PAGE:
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June 4, 2018

Calling Professor Pfaff: Attorney General Sessions announces 311 new Assistant United States Attorney positions

Though there are many elements and nuances to the teachings of Professor John Pfaff, I think of him first and foremost for the notion that, when concerned about modern mass incarceration, we all ought to pay a lot more attention to the role and work of prosecutors and ought to focus a lot more on how we handle violent crime and criminals.  Thus, I could not help but think of the fine Professor upon seeing this official press release today from the Department of Justice. 

Here is the press release's full title: "On the 500th Day of the Trump Administration, Attorney General Sessions Announces 311 New Assistant United States Attorney Positions: Largest Increase in AUSAs in Decades Allocates Prosecutors to Focus on Violent Crime, Civil Enforcement, and Immigration Crimes."  Here is its full text:  

Today, on the 500th day of the Trump Administration, Attorney General Jeff Sessions announced that the Department of Justice is taking a dramatic step to increase resources to combat violent crime, enforce our immigration laws, and help roll back the devastating opioid crisis.  In the largest increase in decades, the Department of Justice is allocating 311 new Assistant United States Attorneys to assist in priority areas.  Those allocations are as follows: 190 violent crime prosecutors, 86 civil enforcement prosecutors, and 35 additional immigration prosecutors.  Many of the civil enforcement AUSA’s will support the newly created Prescription Interdiction & Litigation Task Force which targets the opioid crisis at every level of the distribution system.

"Under President Trump's strong leadership, the Department of Justice is going on offense against violent crime, illegal immigration, and the opioid crisis — and today we are sending in reinforcements," said Attorney General Jeff Sessions.  "We have a saying in my office that a new federal prosecutor is 'the coin of the realm.'  When we can eliminate wasteful spending, one of my first questions to my staff is if we can deploy more prosecutors to where they are needed. I have personally worked to re-purpose existing funds to support this critical mission, and as a former federal prosecutor myself, my expectations could not be higher. These exceptional and talented prosecutors are key leaders in our crime fighting partnership.  This addition of new Assistant U.S. Attorney positions represents the largest increase in decades."

The statements that this is the largest increase in federal prosecutors in decades leads me to wonder, based largely on Professor Pfaff's work, if this personnel development may be more consequential to defining the future size and composition of the federal prison population than any statutory sentencing reform and prison reform bills being considered in Congress.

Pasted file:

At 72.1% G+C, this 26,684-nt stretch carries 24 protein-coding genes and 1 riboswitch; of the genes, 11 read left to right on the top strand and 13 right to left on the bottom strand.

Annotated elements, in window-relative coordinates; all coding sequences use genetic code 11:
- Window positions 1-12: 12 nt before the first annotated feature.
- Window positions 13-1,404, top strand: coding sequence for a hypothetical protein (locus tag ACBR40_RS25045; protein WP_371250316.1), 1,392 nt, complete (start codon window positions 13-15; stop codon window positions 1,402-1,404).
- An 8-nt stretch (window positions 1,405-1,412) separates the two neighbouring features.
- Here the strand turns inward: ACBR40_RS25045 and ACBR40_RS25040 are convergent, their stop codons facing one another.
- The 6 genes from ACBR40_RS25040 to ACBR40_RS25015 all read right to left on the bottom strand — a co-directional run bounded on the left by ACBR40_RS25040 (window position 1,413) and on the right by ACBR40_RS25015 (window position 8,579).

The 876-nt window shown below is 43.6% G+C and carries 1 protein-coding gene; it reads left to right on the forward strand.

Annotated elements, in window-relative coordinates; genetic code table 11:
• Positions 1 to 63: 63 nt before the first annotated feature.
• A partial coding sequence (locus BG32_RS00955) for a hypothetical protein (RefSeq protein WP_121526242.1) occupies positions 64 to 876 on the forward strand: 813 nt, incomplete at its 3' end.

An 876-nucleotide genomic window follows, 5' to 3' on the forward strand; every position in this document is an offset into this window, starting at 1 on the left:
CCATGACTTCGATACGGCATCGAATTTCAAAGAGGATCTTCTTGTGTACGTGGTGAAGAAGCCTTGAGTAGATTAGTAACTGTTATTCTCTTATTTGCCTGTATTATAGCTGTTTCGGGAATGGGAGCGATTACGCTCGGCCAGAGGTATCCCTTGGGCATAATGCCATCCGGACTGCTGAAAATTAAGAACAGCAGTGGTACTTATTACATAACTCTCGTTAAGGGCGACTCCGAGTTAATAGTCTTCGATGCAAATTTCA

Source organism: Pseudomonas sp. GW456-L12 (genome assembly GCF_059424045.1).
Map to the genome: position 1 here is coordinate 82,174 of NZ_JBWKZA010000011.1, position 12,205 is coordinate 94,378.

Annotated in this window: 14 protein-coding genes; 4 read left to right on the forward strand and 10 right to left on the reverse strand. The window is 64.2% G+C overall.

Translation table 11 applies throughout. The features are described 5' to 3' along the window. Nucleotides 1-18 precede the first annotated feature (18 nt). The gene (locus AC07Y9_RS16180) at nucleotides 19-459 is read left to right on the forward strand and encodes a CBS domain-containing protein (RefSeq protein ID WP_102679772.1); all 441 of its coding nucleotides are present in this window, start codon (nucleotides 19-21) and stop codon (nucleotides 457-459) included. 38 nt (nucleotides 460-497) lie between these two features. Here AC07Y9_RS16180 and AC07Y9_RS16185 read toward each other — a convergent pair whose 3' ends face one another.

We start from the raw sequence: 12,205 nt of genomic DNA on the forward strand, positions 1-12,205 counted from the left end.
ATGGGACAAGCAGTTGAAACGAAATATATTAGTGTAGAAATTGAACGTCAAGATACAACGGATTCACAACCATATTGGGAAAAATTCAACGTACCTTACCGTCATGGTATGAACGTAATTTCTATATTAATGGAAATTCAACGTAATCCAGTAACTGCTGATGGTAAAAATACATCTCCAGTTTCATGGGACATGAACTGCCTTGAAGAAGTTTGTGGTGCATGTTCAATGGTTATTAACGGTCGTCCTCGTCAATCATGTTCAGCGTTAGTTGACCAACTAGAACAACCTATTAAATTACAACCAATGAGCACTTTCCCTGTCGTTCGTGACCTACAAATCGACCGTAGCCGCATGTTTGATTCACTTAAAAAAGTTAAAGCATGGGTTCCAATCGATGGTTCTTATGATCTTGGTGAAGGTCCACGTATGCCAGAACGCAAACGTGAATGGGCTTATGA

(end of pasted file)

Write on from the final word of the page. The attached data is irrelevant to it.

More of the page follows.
June 4, 2018 at 05:41 PM | Permalink

Comments

Your failed profession is prosecuting 1 in 10 common law crimes, fewer federal crimes, and a microscopic fraction of modern crime on the internet. Your profession truly stinks. These appointments are a sad and ridiculous spit into the ocean.


I am not going to repeat the real solution to ending all crimes. None of the rent seeking biased lawyers here want to hear it.

Posted by: David Behar | Jun 4, 2018 6:36:57 PM

Let me introduce a historical note. The proximate cause of the Civil War was the fugitive slave act and the insult that the Northerns felt having slaves rounded up on their territory by federal officers. At some point in time immigration has the possibility of being such a flash point when the desire of some liberal states to protect immigrants under the auspices of sanctuary cities runs into the federal governments desire to arrest those some immigrants and deport them. For the most part this hasn't been a big issue because the biggest influx of immigrants have tended to come in conservative states. But NM is highly likely to switch from red to blue and with Trump in the White House CA seems posed to make more noise as well. So times could get very interesting along the southern border.

Posted by: Just passing by | Jun 4, 2018 6:46:21 PM

Well, an interesting note on Texas, which shares the longest border with Mexico in the US. The three new ASUAs are in the Northern and Eastern Districts, which have no border jurisdiction. And while that doesn't necessarily correlate to anything, it is fairly well-known and accepted that the Southern and Western Districts, especially the latter, which encompasses most of the border, are heavily burdened with criminal cases.

Knowing the disingenuousness of Sessions and his retrograde thoughts on crime, these are probably mostly civil AUSAs (to handle more forfeiture!).

Posted by: Fat Bastard | Jun 4, 2018 7:21:03 PM

Will there be a corresponding increase in AFPD positions?

Posted by: Career AFPD | Jun 5, 2018 9:05:36 AM

I wonder if these are hires to fill vacancies. It was not that long ago that there were resignations and firings.

Posted by: John Neff | Jun 5, 2018 10:25:07 AM

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